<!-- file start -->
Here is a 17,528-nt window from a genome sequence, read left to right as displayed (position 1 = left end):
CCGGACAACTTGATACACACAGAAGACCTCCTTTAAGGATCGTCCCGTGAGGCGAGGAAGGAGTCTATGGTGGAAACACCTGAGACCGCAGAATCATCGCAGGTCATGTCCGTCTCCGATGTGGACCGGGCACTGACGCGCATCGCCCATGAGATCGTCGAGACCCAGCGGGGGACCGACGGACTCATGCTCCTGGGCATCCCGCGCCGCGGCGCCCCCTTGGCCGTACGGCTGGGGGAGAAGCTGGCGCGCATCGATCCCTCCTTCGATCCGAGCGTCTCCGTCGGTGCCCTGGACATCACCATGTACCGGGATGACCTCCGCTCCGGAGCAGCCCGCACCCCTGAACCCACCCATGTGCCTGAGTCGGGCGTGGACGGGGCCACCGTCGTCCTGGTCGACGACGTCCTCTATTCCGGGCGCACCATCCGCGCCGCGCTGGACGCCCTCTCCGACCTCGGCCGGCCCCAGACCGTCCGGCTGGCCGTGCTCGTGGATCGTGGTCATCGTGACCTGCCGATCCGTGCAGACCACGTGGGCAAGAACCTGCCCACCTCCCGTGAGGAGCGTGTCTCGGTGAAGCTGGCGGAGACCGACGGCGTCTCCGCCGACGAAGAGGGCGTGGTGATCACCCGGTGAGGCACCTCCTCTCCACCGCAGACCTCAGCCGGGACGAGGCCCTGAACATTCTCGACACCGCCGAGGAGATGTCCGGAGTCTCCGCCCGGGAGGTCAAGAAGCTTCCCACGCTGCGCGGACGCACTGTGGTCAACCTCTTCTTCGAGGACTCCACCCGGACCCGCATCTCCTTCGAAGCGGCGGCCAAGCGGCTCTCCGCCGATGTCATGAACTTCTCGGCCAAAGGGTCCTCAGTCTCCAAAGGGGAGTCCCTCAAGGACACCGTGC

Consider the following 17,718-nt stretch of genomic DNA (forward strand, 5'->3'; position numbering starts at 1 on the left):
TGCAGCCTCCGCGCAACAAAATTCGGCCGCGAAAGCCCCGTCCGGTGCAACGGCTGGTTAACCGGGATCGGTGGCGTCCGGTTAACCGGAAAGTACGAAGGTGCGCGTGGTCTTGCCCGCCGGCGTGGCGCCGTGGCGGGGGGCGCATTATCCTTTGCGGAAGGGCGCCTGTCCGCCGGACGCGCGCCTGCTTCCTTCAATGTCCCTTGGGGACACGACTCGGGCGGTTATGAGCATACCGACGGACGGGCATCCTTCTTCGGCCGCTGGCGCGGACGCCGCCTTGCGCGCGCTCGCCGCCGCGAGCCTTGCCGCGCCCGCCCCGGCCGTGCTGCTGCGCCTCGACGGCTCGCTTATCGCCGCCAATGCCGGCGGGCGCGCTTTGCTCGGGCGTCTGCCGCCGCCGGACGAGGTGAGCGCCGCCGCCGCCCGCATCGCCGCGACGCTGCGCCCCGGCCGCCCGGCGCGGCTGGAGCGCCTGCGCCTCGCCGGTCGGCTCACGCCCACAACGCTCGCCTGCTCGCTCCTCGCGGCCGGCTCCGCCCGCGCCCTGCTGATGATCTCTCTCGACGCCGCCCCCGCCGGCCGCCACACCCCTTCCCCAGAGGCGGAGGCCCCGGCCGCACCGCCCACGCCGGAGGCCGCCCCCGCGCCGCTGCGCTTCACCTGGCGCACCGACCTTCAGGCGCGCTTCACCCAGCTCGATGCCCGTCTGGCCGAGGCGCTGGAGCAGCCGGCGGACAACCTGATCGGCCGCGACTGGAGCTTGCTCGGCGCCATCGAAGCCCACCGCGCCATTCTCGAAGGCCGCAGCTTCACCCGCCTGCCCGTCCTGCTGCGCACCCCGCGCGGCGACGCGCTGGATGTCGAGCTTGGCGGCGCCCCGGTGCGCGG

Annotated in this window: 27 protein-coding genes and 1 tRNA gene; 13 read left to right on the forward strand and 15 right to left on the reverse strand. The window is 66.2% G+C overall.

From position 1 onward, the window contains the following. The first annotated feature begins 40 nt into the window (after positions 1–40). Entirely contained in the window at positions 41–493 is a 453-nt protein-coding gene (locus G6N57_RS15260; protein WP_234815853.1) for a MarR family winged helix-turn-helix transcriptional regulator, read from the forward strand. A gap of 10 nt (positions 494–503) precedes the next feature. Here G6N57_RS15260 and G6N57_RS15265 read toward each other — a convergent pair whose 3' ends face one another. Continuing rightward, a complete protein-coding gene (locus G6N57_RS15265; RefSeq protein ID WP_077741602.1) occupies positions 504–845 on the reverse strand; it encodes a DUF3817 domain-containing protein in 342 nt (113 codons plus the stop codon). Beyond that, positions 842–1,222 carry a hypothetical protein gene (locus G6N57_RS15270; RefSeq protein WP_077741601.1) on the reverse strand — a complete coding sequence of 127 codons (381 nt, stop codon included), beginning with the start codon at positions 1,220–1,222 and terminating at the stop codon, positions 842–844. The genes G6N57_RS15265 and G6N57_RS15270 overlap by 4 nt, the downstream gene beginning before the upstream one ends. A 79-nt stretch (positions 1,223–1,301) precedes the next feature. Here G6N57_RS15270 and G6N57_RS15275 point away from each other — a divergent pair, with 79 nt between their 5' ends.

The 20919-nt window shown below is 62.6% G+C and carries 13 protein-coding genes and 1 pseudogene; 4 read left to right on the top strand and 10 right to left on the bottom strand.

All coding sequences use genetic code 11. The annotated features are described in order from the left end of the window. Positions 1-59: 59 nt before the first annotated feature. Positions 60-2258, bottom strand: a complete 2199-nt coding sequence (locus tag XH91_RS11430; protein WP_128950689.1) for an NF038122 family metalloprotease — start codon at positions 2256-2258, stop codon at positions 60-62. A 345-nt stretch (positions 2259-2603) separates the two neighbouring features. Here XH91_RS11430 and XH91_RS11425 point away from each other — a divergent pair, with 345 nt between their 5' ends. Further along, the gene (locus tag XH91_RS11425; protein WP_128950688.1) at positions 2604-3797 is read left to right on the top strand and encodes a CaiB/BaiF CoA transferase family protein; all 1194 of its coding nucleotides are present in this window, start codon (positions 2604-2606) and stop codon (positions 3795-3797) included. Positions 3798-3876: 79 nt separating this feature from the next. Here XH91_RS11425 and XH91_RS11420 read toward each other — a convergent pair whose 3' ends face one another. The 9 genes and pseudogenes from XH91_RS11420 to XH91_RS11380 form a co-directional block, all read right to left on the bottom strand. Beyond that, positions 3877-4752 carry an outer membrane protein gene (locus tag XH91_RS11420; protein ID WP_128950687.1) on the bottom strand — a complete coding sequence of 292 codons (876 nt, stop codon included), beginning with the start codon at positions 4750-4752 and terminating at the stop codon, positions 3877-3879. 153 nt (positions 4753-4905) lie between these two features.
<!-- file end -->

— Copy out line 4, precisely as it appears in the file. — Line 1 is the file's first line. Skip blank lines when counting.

TGCAGCCTCCGCGCAACAAAATTCGGCCGCGAAAGCCCCGTCCGGTGCAACGGCTGGTTAACCGGGATCGGTGGCGTCCGGTTAACCGGAAAGTACGAAGGTGCGCGTGGTCTTGCCCGCCGGCGTGGCGCCGTGGCGGGGGGCGCATTATCCTTTGCGGAAGGGCGCCTGTCCGCCGGACGCGCGCCTGCTTCCTTCAATGTCCCTTGGGGACACGACTCGGGCGGTTATGAGCATACCGACGGACGGGCATCCTTCTTCGGCCGCTGGCGCGGACGCCGCCTTGCGCGCGCTCGCCGCCGCGAGCCTTGCCGCGCCCGCCCCGGCCGTGCTGCTGCGCCTCGACGGCTCGCTTATCGCCGCCAATGCCGGCGGGCGCGCTTTGCTCGGGCGTCTGCCGCCGCCGGACGAGGTGAGCGCCGCCGCCGCCCGCATCGCCGCGACGCTGCGCCCCGGCCGCCCGGCGCGGCTGGAGCGCCTGCGCCTCGCCGGTCGGCTCACGCCCACAACGCTCGCCTGCTCGCTCCTCGCGGCCGGCTCCGCCCGCGCCCTGCTGATGATCTCTCTCGACGCCGCCCCCGCCGGCCGCCACACCCCTTCCCCAGAGGCGGAGGCCCCGGCCGCACCGCCCACGCCGGAGGCCGCCCCCGCGCCGCTGCGCTTCACCTGGCGCACCGACCTTCAGGCGCGCTTCACCCAGCTCGATGCCCGTCTGGCCGAGGCGCTGGAGCAGCCGGCGGACAACCTGATCGGCCGCGACTGGAGCTTGCTCGGCGCCATCGAAGCCCACCGCGCCATTCTCGAAGGCCGCAGCTTCACCCGCCTGCCCGTCCTGCTGCGCACCCCGCGCGGCGACGCGCTGGATGTCGAGCTTGGCGGCGCCCCGGTGCGCGG